The Philosophy of Friendship

My initial post for the New Year titled New Year; New Types of Friends suggests it is the perfect time to re-evaluate your friendships.  In my next two posts in this series, I provide the history and philosophy of friendships.

Starting with the ancient philosophers, many have spoken about the philosophy of friendships. Since then, dozens of sociologists, psychologists, anthropologists, and historians have written extensively about the need for humans to have friends. So let’s explore the early beliefs about friendships and the role they played at different times in history. 

Ancient Philosophy of Friendship 

Much of the early concepts for classical friendship came from philosophers in Greece and Rome who influenced the conduct of friends during the many centuries that followed. In ancient times, the philosophy of friendships included its social significance, moral basis, and the ethical rules it implied. 

As I wrote in the initial post of this series, Aristotle (384 – 322 B.C.) suggests there are three types of friendship in his Nicomachean Ethics, which was his treatise on how men should best live: 

  • friendship for the sake of a benefit (utility),
  • friendship for mutual pleasure (non-sexual enjoyment),
  • friendship founded on shared values (friendship of the good).

Aristotle felt this last type was the most preferable since it results in living for a better purpose. 

Friendship for a Higher Purpose

Back in the ancient days, friendship had multiple purposes; some great and some not so great. For example, hospitality was something of exceptional importance in Ancient Greece which implied relationships of great honor between the host and their guest or traveler. It was a relationship for utility. 

Additionally, relationships formed because there was a mutual interest in a purpose but the relationship lasted only as long as there was a benefit for both sides. Once the mutuality was lost, the friendship ended. 

However, the philosophical concept of friendship was mainly tied to the trait of virtue. For example, Socrates  (470–399 B.C.) thought that only people of virtue could be capable of being a friend to someone. Plato (424/423 – 348/347 BC) thought that people from different social classes could never be friends. These philosophers felt friendships were to be united mainly for the sacred search for truth and wisdom. Many of the great thinkers of the times thought that only men were capable of having virtues, and therefore only men were capable of forming honorable connections who became friends.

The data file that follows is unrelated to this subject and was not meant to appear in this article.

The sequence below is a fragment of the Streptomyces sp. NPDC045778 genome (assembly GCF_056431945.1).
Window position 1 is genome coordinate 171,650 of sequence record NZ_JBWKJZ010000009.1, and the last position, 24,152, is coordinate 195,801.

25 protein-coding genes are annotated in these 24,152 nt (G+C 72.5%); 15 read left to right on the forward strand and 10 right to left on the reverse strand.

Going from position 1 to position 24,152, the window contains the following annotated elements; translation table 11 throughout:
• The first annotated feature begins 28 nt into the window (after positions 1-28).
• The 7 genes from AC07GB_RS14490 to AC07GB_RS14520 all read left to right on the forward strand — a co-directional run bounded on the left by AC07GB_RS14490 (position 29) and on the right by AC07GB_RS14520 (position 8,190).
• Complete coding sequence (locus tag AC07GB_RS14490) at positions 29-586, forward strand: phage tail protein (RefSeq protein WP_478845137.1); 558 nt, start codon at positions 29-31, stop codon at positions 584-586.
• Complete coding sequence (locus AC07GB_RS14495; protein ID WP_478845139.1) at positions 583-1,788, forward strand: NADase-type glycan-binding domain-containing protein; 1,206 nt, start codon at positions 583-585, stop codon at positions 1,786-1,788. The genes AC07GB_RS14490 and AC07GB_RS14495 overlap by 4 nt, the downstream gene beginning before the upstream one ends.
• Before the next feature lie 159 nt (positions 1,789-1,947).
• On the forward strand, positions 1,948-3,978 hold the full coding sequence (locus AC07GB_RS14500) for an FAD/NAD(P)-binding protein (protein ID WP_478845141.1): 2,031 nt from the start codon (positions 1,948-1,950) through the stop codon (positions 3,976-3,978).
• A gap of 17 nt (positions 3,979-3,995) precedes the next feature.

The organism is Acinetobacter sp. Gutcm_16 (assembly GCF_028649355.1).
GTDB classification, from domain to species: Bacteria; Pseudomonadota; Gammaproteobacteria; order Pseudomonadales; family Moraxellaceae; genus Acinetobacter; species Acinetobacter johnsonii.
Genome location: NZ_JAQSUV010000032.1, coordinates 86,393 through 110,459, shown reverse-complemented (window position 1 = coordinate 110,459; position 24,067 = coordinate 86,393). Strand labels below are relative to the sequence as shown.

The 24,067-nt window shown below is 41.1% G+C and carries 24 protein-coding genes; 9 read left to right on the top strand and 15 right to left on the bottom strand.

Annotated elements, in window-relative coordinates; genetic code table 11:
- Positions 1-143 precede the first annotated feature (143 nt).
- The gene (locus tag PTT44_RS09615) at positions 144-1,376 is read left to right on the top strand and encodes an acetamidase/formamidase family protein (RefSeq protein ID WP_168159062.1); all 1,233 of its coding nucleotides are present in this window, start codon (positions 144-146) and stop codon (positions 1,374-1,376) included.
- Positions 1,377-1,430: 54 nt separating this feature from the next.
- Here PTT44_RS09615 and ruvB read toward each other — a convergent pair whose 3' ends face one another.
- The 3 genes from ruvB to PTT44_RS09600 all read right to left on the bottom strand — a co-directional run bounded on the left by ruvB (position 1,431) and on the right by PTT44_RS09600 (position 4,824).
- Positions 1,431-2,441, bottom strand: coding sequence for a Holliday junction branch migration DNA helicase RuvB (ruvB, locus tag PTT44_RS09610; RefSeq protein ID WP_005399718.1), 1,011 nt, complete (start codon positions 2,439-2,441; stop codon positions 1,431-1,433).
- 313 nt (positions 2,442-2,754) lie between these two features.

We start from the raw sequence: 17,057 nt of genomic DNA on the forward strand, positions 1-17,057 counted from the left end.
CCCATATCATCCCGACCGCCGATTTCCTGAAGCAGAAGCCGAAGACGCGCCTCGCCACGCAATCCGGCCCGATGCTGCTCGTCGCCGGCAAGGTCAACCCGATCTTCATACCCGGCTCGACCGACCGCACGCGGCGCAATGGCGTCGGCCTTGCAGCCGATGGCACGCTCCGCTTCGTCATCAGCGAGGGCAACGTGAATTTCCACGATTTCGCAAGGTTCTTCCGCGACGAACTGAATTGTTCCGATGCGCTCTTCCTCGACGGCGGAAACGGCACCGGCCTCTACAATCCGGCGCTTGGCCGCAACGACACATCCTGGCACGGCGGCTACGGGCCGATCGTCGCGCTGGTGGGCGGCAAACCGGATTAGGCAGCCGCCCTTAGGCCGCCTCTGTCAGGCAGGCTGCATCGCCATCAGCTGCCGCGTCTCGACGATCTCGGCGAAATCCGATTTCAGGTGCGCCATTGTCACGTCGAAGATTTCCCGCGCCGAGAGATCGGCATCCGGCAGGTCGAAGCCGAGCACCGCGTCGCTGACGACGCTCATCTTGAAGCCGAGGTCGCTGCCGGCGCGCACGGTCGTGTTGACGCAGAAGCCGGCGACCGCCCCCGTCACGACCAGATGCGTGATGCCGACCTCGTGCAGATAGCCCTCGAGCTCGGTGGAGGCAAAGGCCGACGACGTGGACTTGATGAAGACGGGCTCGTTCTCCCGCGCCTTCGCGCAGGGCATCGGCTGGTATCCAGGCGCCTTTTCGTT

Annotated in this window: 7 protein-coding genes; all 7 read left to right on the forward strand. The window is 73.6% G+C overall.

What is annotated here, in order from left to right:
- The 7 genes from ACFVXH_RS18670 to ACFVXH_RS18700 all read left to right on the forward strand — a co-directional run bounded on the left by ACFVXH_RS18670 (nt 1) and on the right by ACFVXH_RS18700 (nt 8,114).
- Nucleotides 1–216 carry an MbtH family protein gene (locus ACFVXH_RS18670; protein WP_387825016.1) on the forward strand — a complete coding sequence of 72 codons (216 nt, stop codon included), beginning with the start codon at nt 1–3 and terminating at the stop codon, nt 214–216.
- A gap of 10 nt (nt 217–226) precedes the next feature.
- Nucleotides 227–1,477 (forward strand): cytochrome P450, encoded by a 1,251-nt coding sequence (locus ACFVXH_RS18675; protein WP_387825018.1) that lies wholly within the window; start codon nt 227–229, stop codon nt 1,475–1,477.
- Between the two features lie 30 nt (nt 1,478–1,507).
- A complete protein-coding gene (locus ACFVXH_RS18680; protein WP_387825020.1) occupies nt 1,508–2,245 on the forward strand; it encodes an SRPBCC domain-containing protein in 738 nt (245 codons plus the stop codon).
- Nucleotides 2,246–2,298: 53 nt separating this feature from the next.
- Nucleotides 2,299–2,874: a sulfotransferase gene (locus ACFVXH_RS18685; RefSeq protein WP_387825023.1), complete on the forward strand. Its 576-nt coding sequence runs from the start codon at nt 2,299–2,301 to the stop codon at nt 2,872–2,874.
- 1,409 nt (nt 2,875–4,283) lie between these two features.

Of course, we now know that honorable friendship is not just for men!

A Different Type of Friendship

Marcus Tullius Cicero (106 – 43 BC) was someone who talked frequently about the significance of friendship by relying on Aristotle’s writings. Cicero’s book, How to Be a Friend — or in Latin De Amicitia, goes beyond his predecessors to create a compelling guide to finding, keeping, and appreciating those people we value not for what they can give us, but because we find in them a kindred soul. 

A Time magazine article titled How to Be a Good Friend, According to an Ancient Philosopher, provides this timeless advice on friendship from Cicero’s book: 

  1. There are different kinds of friendships
  2. Only good people can be true friends
  3. We should choose our friends with care
  4. Friends make you a better person
  5. Make new friends, but keep the old
  6. Friends are honest with each other
  7. The reward of friendship is friendship itself
  8. A friend never asks another friend to do something wrong
  9. Friendships can change over time.
  10. Without friends, life is not worth living